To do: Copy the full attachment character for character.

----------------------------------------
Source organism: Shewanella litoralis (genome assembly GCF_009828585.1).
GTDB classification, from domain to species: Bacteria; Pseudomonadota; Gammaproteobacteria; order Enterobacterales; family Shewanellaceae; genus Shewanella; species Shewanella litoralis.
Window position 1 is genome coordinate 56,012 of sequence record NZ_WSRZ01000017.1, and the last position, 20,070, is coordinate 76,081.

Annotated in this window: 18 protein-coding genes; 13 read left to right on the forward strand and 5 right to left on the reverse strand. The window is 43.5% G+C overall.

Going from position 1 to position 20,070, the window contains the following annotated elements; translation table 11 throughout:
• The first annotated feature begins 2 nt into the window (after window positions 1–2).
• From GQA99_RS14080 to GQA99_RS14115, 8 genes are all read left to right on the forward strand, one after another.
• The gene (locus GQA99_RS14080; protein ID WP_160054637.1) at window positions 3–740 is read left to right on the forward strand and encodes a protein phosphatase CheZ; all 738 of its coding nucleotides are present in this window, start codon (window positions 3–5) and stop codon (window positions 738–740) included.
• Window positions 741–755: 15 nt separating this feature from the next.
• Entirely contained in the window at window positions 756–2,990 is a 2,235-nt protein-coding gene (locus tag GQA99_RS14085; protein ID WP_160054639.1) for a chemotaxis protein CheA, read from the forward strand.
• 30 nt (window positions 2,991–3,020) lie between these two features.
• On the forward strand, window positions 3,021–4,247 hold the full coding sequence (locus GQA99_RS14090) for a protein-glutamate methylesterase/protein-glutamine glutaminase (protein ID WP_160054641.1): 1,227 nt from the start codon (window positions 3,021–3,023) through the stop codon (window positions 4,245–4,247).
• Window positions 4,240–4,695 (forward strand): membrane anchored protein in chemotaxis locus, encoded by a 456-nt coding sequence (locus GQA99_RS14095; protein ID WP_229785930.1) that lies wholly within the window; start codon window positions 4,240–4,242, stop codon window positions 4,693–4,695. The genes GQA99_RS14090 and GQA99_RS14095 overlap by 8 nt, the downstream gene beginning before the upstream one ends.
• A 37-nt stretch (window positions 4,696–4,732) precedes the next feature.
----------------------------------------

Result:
Source organism: Shewanella litoralis (genome assembly GCF_009828585.1).
GTDB classification, from domain to species: Bacteria; Pseudomonadota; Gammaproteobacteria; order Enterobacterales; family Shewanellaceae; genus Shewanella; species Shewanella litoralis.
Window position 1 is genome coordinate 56,012 of sequence record NZ_WSRZ01000017.1, and the last position, 20,070, is coordinate 76,081.

Annotated in this window: 18 protein-coding genes; 13 read left to right on the forward strand and 5 right to left on the reverse strand. The window is 43.5% G+C overall.

Going from position 1 to position 20,070, the window contains the following annotated elements; translation table 11 throughout:
• The first annotated feature begins 2 nt into the window (after window positions 1–2).
• From GQA99_RS14080 to GQA99_RS14115, 8 genes are all read left to right on the forward strand, one after another.
• The gene (locus GQA99_RS14080; protein ID WP_160054637.1) at window positions 3–740 is read left to right on the forward strand and encodes a protein phosphatase CheZ; all 738 of its coding nucleotides are present in this window, start codon (window positions 3–5) and stop codon (window positions 738–740) included.
• Window positions 741–755: 15 nt separating this feature from the next.
• Entirely contained in the window at window positions 756–2,990 is a 2,235-nt protein-coding gene (locus tag GQA99_RS14085; protein ID WP_160054639.1) for a chemotaxis protein CheA, read from the forward strand.
• 30 nt (window positions 2,991–3,020) lie between these two features.
• On the forward strand, window positions 3,021–4,247 hold the full coding sequence (locus GQA99_RS14090) for a protein-glutamate methylesterase/protein-glutamine glutaminase (protein ID WP_160054641.1): 1,227 nt from the start codon (window positions 3,021–3,023) through the stop codon (window positions 4,245–4,247).
• Window positions 4,240–4,695 (forward strand): membrane anchored protein in chemotaxis locus, encoded by a 456-nt coding sequence (locus GQA99_RS14095; protein ID WP_229785930.1) that lies wholly within the window; start codon window positions 4,240–4,242, stop codon window positions 4,693–4,695. The genes GQA99_RS14090 and GQA99_RS14095 overlap by 8 nt, the downstream gene beginning before the upstream one ends.
• A 37-nt stretch (window positions 4,696–4,732) precedes the next feature.